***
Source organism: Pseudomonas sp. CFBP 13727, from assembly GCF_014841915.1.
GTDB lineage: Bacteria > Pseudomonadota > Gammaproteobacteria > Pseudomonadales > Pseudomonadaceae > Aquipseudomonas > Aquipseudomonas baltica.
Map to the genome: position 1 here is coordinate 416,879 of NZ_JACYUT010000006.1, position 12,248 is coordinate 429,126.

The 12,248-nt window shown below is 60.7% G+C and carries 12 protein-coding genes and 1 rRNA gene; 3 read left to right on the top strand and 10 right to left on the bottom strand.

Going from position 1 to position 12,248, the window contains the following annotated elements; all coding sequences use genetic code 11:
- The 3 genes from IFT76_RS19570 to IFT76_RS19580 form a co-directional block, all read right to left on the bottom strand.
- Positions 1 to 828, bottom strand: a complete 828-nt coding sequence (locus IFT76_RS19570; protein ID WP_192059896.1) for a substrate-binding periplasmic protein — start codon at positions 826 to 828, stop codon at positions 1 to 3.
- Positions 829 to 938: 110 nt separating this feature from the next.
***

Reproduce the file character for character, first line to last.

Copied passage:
Source organism: Pseudomonas sp. CFBP 13727, from assembly GCF_014841915.1.
GTDB lineage: Bacteria > Pseudomonadota > Gammaproteobacteria > Pseudomonadales > Pseudomonadaceae > Aquipseudomonas > Aquipseudomonas baltica.
Map to the genome: position 1 here is coordinate 416,879 of NZ_JACYUT010000006.1, position 12,248 is coordinate 429,126.

The 12,248-nt window shown below is 60.7% G+C and carries 12 protein-coding genes and 1 rRNA gene; 3 read left to right on the top strand and 10 right to left on the bottom strand.

Going from position 1 to position 12,248, the window contains the following annotated elements; all coding sequences use genetic code 11:
- The 3 genes from IFT76_RS19570 to IFT76_RS19580 form a co-directional block, all read right to left on the bottom strand.
- Positions 1 to 828, bottom strand: a complete 828-nt coding sequence (locus IFT76_RS19570; protein ID WP_192059896.1) for a substrate-binding periplasmic protein — start codon at positions 826 to 828, stop codon at positions 1 to 3.
- Positions 829 to 938: 110 nt separating this feature from the next.